A CLACKS drug dealer who played a “significant part” in manufacturing ecstasy and MDMA has been jailed for almost four years.

Connor Smith, 25, was caught by detectives who received intelligence regarding a major drug dealing operation across the central belt.

The High Court in Edinburgh previously heard how officers established the man they were looking for was Smith during an intelligence led initiative called Operation Thuban.

Police raided a property in Clackmannanshire and found a pill press, ecstasy in powder form, and 65 kilos of a bulking agent.

The story emerged after Smith, a prisoner of HMP Barlinnie, Glasgow, pleaded guilty to being involved in the supply of ecstasy between July 2017 and October 2018 on Wednesday.

The offences took place at addresses in the Wee County, including Clackmannan and Alloa.

Prosecution lawyer Liam Ewing had told the court that officers raided a house in Clacks on December 28, 2017 and detained an individual, who wasn’t named in court.

They found a pill press and MDMA powder that if was made into tablet form would have a street value of £60,000.

Mr Ewing said: “It was not possible on the information available to assess how many tablets had been produced by the press but it is estimated that the potential annual output from the press could potentially realise a figure between £390,000 and £1,300,000.”

Mr Ewing told the court that the person who was detained by police identified Smith as being the man who owned the pill press.

Forensic officers also recovered his fingerprints from the press and the bag of bulking agent.

Police also found Smith’s fingerprints on a bags of drugs seized from another individual who was later jailed for four years.

On August 24, 2018, the police finally caught up with Smith when a car he was travelling in was stopped in Admiralty Road, Rosyth.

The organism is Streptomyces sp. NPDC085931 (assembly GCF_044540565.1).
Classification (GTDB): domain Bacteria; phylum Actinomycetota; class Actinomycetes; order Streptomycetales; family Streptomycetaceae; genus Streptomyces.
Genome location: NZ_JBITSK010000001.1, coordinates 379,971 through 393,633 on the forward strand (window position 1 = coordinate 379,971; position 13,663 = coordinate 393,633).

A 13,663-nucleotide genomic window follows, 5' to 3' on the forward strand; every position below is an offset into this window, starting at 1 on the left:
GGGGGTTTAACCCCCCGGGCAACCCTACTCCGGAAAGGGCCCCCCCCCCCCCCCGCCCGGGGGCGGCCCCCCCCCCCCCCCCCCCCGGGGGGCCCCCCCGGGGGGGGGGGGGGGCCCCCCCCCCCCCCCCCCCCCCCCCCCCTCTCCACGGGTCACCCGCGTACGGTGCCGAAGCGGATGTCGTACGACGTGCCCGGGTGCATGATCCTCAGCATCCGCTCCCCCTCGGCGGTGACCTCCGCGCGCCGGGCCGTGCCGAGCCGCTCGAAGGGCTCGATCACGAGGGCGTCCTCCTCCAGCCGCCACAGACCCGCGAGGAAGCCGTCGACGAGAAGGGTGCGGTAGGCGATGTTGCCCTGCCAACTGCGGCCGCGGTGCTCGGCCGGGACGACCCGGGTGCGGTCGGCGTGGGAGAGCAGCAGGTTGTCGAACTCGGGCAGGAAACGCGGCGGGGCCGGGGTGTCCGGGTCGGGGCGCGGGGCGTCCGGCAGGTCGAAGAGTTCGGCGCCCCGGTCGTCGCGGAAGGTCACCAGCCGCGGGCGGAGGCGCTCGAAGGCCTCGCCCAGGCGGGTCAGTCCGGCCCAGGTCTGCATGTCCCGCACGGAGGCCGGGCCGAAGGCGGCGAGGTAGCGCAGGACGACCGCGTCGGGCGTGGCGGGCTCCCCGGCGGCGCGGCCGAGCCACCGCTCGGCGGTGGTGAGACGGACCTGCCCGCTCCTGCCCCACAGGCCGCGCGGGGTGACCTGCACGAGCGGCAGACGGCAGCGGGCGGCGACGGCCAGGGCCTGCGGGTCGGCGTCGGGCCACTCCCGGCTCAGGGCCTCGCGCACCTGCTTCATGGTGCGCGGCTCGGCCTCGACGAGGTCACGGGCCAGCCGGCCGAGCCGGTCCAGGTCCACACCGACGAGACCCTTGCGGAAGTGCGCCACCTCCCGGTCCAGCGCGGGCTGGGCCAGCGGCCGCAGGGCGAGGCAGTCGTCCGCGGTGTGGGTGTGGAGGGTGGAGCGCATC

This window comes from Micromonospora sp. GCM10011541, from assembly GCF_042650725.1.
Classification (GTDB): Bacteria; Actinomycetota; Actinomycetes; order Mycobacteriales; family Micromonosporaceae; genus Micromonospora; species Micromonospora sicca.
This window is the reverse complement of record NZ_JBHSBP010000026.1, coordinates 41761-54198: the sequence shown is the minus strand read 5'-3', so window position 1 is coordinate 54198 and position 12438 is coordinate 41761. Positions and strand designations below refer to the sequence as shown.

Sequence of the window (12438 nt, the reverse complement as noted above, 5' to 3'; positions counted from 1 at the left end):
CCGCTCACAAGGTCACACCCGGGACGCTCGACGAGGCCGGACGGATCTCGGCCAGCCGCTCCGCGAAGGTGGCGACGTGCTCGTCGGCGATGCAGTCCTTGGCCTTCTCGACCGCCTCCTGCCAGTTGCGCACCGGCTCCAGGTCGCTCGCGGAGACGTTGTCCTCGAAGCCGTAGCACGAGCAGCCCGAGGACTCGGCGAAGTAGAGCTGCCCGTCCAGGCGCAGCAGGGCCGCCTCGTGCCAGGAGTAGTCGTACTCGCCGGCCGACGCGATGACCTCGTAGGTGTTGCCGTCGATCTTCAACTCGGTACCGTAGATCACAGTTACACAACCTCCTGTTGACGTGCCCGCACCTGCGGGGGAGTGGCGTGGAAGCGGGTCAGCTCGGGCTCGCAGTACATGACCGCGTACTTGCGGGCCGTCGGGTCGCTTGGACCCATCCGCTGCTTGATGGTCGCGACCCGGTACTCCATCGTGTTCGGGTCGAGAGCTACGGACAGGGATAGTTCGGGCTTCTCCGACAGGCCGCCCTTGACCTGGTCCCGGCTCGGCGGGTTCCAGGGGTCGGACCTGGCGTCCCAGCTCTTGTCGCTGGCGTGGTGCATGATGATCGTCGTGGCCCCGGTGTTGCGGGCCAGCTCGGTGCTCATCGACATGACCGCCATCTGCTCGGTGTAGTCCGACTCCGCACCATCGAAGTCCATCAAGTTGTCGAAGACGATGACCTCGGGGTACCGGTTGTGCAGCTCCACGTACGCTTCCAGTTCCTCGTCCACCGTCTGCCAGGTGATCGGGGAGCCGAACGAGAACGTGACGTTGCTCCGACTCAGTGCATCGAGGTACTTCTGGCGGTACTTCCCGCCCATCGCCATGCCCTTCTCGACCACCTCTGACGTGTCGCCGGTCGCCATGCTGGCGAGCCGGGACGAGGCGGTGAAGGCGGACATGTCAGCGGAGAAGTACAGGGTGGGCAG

Police found 2,000 ecstasy tablets in his possession. Meanwhile, colleagues established that Smith had purchased the pill press from a firm called LFA Machines. He spent a total of £4,509.99 with the firm.

He also spent £600 buying stamps for the pills. The stamps had the logos for designer clothes firm Stone Island and Nike’s Air Max brand.

Mr Ewing said: “During the course of the operation there were a number of recoveries by police from other individuals which the police then linked to the accused as a supplier.

“The police inquiries established that the accused was concerned in the manufacture and distribution of ecstasy tablets.

“However, he thereafter admitted that he had purchased the pill press recovered from the Clackmannanshire address and he had been producing ecstasy tablets using it.

“He had purchased items from LFA Machines including a pill press and bulking agent.

“He purchased 13 pill stamps from a firm called LDN Metal Works and that one of these stamps was a Stone Island stamp.”

On returning to court today [Wednesday, March 6], Smith’s defence agent, Krista Johnston, told the court that her client was incriminated by another individual, was “used” and felt “duped” by others.

Ms Johnston also said Smith suffered a serious assault as people put “pressure” on him to carry out these criminal activities.

Judge Lord Pentland interjected to ask if Ms Johnston “disputes the prisoner played a significant part”, to which she replied: “Of course not.”

The judge continued to say: “He chose not to disassociate himself or report things to police.”

The defence solicitor added that Smith “felt relief when matters came to a head” and expressed remorse for his part in the operation.

In sentencing, Lord Pentland said: “It is clear you were involved over a period of time. This court makes clear you should receive a substantial sentence.”

Smith was sentenced to 46 months in prison, backdated to October 9.

This sentence means he could be eligible for a supervised release programme, with one-yearar requirement upon his liberation.

Detective Sergeant Jamie Hughes from Forth Valley Proactive CID said: "Connor Smith profited from selling harmful MDMA to communities in Forth Valley and Fife and his arrest was only possible thanks to vital intelligence we received from the public.

"His sentence should serve as a very clear reminder that tackling all forms of serious and organised crime, which includes drug offences, is a Police Scotland priority and we will utilise all resources at its disposal to bring those responsible to justice.

"Our communities have a pivotal role to play in helping us tackle crimes of this nature by coming forward with information. This can be done either by calling us on 101, or by making an anonymous report to the charity Crimestoppers on 0800 555 111."